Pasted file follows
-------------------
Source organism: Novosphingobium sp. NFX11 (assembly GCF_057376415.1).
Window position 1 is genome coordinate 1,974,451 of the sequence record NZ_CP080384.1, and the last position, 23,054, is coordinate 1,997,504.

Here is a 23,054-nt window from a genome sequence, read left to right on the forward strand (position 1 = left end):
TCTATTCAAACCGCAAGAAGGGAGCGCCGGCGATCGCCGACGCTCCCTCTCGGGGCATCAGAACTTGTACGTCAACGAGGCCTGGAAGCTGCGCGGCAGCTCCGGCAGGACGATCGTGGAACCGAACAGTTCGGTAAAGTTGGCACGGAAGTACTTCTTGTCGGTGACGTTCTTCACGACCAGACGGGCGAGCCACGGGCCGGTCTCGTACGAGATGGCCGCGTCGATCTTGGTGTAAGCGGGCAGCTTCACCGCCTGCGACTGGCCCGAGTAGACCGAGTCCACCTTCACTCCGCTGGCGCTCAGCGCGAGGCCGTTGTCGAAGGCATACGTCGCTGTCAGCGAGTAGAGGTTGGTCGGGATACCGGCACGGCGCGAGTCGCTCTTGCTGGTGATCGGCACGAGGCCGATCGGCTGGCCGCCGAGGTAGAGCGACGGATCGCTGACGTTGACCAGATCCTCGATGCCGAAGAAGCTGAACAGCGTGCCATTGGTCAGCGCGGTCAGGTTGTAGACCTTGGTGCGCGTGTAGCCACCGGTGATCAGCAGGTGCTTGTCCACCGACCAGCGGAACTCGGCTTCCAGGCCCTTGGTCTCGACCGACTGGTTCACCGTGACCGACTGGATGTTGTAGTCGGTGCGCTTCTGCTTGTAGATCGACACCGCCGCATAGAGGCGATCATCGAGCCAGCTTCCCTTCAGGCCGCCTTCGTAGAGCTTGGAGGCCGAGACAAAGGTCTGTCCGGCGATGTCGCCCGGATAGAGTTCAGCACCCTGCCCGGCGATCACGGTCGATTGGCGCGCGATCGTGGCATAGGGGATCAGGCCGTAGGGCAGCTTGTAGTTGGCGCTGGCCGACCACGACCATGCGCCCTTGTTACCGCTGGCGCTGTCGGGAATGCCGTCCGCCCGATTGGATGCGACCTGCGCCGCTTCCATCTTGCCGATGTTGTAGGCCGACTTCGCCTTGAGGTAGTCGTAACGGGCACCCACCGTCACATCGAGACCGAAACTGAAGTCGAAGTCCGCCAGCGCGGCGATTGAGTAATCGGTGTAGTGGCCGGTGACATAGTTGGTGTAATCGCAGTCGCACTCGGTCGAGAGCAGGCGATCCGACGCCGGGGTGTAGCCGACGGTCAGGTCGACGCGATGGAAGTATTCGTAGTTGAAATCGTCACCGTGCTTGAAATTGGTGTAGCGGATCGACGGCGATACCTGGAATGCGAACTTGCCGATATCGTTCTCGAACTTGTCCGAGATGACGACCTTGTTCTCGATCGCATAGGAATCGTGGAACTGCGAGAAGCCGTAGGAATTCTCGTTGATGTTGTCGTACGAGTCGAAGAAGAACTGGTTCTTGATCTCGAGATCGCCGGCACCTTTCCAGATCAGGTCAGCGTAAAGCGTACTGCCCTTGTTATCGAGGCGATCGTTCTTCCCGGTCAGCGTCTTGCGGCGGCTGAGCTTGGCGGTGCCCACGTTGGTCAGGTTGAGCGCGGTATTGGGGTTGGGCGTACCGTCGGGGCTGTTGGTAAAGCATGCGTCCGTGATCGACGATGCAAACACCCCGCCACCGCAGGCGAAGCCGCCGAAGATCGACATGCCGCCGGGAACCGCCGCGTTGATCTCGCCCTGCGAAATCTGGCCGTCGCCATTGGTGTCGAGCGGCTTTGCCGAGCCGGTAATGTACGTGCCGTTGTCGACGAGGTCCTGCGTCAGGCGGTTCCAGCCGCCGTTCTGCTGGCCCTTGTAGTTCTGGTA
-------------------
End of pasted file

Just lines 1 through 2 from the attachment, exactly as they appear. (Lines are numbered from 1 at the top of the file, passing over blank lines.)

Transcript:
Source organism: Novosphingobium sp. NFX11 (assembly GCF_057376415.1).
Window position 1 is genome coordinate 1,974,451 of the sequence record NZ_CP080384.1, and the last position, 23,054, is coordinate 1,997,504.